The omoplata is a fundamental jiu-jitsu submission that looks flashy, but will become relatively simple with time and practice. While the mechanics of this submission lead some BJJ athletes to claim that the omoplata is low-percentage, elite athletes like Clark Gracie have proven that it can actually be an effective technique at even the highest levels of competition.
In fact, even if you struggle to tap out your opponents with an omoplata, this versatile technique can also be used as a sweep to help you gain the top position in a jiu-jitsu match.
If you’re ready to make the omoplata a part of your BJJ game plan, here’s some important information you should know.
What is an omoplata?
The omoplata is a shoulder lock that allows you to use a large percentage of your body to control a small percentage of your opponent’s body — namely, the arm that you’re attacking. The submission mechanics are similar to that of the kimura lock, with the hand of the trapped arm facing backward.
The omoplata can also be turned into an omoplata sweep, with the opponent rolling forward through the submission and ending up on their back. It can be done in gi or no-gi, but like many other submissions, it’s easier to prevent an escape when there’s gi-on-gi friction to hold your opponent in place.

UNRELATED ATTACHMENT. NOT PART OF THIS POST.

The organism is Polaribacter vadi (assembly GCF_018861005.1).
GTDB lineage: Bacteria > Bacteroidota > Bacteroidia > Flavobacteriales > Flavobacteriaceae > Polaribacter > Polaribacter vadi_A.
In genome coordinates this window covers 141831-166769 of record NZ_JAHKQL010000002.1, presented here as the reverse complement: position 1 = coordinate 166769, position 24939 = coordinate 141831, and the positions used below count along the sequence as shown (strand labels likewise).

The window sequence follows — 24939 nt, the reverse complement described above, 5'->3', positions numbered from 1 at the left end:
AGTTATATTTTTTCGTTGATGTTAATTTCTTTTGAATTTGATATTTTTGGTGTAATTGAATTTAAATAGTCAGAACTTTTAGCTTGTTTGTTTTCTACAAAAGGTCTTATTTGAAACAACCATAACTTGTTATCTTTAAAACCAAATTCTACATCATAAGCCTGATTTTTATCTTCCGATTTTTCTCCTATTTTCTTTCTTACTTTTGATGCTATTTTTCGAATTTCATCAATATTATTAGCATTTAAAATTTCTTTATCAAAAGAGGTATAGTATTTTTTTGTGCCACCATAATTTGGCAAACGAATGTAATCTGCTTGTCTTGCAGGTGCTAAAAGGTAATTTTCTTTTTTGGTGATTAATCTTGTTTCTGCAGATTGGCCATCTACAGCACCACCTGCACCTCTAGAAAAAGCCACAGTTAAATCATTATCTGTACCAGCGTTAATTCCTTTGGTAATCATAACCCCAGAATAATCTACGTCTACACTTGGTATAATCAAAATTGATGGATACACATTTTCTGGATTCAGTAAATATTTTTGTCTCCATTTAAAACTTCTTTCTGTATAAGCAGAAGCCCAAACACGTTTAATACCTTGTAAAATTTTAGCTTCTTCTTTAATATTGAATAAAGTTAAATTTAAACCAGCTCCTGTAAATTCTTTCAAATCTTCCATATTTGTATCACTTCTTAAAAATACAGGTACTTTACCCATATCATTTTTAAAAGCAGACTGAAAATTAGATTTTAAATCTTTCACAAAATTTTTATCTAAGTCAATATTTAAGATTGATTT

How to transition to an omoplata
Closed guard is perhaps the most popular position used to set up an omoplata.
Grab your opponent’s wrist and pull it across the same side of your body. Ideally, their arm will be extended as far away from their own body as possible. Angle your body so that your head is on the same side as their trapped hand, and bring your same-side knee up onto their shoulder to push it down. At the same time, bring their forearm backward so that their palm faces the ceiling. Move your entire leg over their trapped arm, rotating yourself until you and your opponent are facing the same direction. From there, you’ll be ready to work on finishing the submission.
Failed triangle chokes often provide an easy setup for omoplatas as well. As your opponent bends their trapped arm away and grabs the inside of their thigh to prevent the choke, they leave you a perfect opportunity to apply the same transition from closed guard — they’ve already put their arm in place for you.
Spider guard is also a popular setup for omoplatas, with the extended arm (the arm that doesn’t have your foot pushing into the bicep) already being isolated from the rest of the body. All you need to do is pull it farther across your body to set up the perfect angle for the rest of the submission.
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Finishing the omoplata
After you’ve transitioned to the basic omoplata position and are facing the same direction as your opponent, bring your feet together with your toes pointing toward your opponent’s head, keeping your knees pinched together. This will help to keep the arm trapped as you refine your position to keep your opponent from escaping the submission.